With steep narrow streets lined with narrow row houses and so many iron bridges, hills and valleys, Pittsburgh struck me at first as a giant Easton, as in the river town on the other side of Pennsylvania, where my mother grew up.
We went first to ride the atmospheric funicular that climbs Mount Washington at a steep incline (hence the name, the Duquesne Incline), traveling inside an old wooden cable car. As promised, the view of the city fanning out across the valley below and up the opposite hillsides, at the convergence of three rivers, is spectacular. We returned at night to Grandview Avenue, which is lined with viewing platforms to see the city adorned with lights. Dazzling.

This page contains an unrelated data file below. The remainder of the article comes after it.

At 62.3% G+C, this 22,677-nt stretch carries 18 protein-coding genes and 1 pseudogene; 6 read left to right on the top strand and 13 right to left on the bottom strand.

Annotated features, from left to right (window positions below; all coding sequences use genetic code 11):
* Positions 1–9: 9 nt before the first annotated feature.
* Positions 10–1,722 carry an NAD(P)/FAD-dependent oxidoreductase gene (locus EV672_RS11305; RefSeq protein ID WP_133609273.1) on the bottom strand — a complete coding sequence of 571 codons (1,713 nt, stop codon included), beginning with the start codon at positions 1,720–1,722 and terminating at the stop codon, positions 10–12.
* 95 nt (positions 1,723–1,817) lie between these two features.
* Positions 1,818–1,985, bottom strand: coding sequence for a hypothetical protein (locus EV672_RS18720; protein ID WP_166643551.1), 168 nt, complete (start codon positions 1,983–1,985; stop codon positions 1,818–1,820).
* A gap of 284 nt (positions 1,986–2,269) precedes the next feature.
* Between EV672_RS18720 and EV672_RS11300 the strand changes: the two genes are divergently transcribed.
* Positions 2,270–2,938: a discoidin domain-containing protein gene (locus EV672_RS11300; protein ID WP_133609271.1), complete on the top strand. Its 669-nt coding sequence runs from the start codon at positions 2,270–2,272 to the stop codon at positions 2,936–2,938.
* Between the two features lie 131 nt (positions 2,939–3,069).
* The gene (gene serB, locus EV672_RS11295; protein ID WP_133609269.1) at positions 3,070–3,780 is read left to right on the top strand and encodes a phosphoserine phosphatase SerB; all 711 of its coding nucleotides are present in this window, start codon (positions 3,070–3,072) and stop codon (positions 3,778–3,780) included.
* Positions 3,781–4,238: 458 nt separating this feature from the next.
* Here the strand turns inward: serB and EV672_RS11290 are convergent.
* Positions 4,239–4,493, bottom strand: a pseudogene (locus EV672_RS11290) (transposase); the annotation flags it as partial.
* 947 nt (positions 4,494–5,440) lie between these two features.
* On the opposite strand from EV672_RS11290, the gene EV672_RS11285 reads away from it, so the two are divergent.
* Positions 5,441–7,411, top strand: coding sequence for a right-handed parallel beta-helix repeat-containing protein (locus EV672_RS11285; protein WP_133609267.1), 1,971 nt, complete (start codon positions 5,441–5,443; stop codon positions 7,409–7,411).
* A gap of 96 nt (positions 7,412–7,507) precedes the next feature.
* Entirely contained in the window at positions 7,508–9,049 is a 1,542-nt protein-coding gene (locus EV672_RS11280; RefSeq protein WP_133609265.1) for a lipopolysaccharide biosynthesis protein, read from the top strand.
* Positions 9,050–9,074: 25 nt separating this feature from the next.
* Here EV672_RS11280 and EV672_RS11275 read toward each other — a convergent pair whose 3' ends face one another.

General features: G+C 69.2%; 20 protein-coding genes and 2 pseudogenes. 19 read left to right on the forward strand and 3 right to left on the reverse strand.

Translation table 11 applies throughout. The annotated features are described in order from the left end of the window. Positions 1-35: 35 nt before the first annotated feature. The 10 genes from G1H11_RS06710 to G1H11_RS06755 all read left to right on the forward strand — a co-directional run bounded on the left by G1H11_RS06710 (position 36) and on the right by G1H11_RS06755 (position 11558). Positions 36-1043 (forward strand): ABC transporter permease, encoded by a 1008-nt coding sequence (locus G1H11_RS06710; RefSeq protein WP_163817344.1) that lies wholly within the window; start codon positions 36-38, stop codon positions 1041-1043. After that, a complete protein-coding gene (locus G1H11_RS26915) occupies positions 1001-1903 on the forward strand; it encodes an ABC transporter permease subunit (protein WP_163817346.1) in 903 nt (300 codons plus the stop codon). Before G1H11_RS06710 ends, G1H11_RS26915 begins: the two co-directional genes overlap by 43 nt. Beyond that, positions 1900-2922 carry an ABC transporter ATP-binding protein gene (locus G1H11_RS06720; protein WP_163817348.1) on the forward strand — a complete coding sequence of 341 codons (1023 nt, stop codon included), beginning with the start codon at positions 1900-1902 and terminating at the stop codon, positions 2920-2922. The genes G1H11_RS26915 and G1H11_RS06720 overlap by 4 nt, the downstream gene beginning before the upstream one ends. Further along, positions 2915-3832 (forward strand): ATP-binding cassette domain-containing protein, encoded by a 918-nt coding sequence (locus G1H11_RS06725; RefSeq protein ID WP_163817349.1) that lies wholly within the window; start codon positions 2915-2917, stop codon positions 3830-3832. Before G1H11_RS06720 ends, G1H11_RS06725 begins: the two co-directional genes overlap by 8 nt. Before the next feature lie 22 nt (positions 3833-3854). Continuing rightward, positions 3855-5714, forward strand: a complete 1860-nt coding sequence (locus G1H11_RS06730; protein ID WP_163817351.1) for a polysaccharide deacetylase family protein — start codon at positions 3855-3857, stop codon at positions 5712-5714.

We finally found the concentration of old warehouses and ethnic food purveyors along Penn Avenue in the Strip District and I hobbled along (my foot is broken) to window shop. (We stopped at a huge candy store, grandpa Joes to pick up some hard-to-find Royal Crown Sours.) Next stop, Squirrel hill, the fancy and yes, hilly, area with non-attached big brick houses and past the various Carnegie Museums.
Our Airbnb is one of those narrow row houses in Lawrenceville with long caramel-colored wood plank floors and an old red brick fireplace. The street reminds me of my grandmother’s street in Easton (except it has hipster shops and restaurants a block a way on Butler Street). We entered through a little gate on the side of the white wooden row house and walked down a narrow alleyway to the back door. Dinner was good takeout pizza (pandemic style) from Driftwood Oven and then off to church for a beer. No joke. There’s a place called The Church Brew Works in a lovely old high ceilinged Romanesque church in Lawrenceville. Dirck’s brother figured it counts as mass attendance.